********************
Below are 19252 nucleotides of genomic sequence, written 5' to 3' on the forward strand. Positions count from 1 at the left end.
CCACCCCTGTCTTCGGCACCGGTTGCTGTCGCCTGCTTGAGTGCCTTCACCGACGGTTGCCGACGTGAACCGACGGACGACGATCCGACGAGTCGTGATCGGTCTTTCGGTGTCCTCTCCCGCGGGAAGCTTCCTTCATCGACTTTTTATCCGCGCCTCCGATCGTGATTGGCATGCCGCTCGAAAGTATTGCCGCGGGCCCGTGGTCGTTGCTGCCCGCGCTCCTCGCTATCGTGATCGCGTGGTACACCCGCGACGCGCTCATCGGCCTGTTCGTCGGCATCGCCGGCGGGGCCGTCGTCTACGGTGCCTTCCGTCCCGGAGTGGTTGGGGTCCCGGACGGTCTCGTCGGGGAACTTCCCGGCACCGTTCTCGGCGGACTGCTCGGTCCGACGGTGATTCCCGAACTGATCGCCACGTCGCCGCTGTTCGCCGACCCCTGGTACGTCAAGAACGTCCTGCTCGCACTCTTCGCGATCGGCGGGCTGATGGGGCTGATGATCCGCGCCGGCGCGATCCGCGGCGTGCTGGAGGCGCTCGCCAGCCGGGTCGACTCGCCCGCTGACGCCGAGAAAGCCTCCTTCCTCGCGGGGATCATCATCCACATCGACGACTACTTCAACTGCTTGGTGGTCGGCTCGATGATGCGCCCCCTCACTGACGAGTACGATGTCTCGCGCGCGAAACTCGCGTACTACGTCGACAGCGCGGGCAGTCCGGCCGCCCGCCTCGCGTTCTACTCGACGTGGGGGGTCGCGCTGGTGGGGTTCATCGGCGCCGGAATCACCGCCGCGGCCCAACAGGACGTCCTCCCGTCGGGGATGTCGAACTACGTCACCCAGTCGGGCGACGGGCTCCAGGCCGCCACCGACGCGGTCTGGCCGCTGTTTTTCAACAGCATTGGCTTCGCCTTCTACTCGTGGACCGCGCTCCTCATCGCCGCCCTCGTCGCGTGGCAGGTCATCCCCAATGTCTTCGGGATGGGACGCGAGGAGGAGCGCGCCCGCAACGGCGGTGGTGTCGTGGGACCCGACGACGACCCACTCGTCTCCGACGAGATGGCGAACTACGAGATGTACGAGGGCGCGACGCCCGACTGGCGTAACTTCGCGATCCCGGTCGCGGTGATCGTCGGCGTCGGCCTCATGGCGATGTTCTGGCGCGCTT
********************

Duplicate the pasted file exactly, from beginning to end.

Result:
Below are 19252 nucleotides of genomic sequence, written 5' to 3' on the forward strand. Positions count from 1 at the left end.
CCACCCCTGTCTTCGGCACCGGTTGCTGTCGCCTGCTTGAGTGCCTTCACCGACGGTTGCCGACGTGAACCGACGGACGACGATCCGACGAGTCGTGATCGGTCTTTCGGTGTCCTCTCCCGCGGGAAGCTTCCTTCATCGACTTTTTATCCGCGCCTCCGATCGTGATTGGCATGCCGCTCGAAAGTATTGCCGCGGGCCCGTGGTCGTTGCTGCCCGCGCTCCTCGCTATCGTGATCGCGTGGTACACCCGCGACGCGCTCATCGGCCTGTTCGTCGGCATCGCCGGCGGGGCCGTCGTCTACGGTGCCTTCCGTCCCGGAGTGGTTGGGGTCCCGGACGGTCTCGTCGGGGAACTTCCCGGCACCGTTCTCGGCGGACTGCTCGGTCCGACGGTGATTCCCGAACTGATCGCCACGTCGCCGCTGTTCGCCGACCCCTGGTACGTCAAGAACGTCCTGCTCGCACTCTTCGCGATCGGCGGGCTGATGGGGCTGATGATCCGCGCCGGCGCGATCCGCGGCGTGCTGGAGGCGCTCGCCAGCCGGGTCGACTCGCCCGCTGACGCCGAGAAAGCCTCCTTCCTCGCGGGGATCATCATCCACATCGACGACTACTTCAACTGCTTGGTGGTCGGCTCGATGATGCGCCCCCTCACTGACGAGTACGATGTCTCGCGCGCGAAACTCGCGTACTACGTCGACAGCGCGGGCAGTCCGGCCGCCCGCCTCGCGTTCTACTCGACGTGGGGGGTCGCGCTGGTGGGGTTCATCGGCGCCGGAATCACCGCCGCGGCCCAACAGGACGTCCTCCCGTCGGGGATGTCGAACTACGTCACCCAGTCGGGCGACGGGCTCCAGGCCGCCACCGACGCGGTCTGGCCGCTGTTTTTCAACAGCATTGGCTTCGCCTTCTACTCGTGGACCGCGCTCCTCATCGCCGCCCTCGTCGCGTGGCAGGTCATCCCCAATGTCTTCGGGATGGGACGCGAGGAGGAGCGCGCCCGCAACGGCGGTGGTGTCGTGGGACCCGACGACGACCCACTCGTCTCCGACGAGATGGCGAACTACGAGATGTACGAGGGCGCGACGCCCGACTGGCGTAACTTCGCGATCCCGGTCGCGGTGATCGTCGGCGTCGGCCTCATGGCGATGTTCTGGCGCGCTT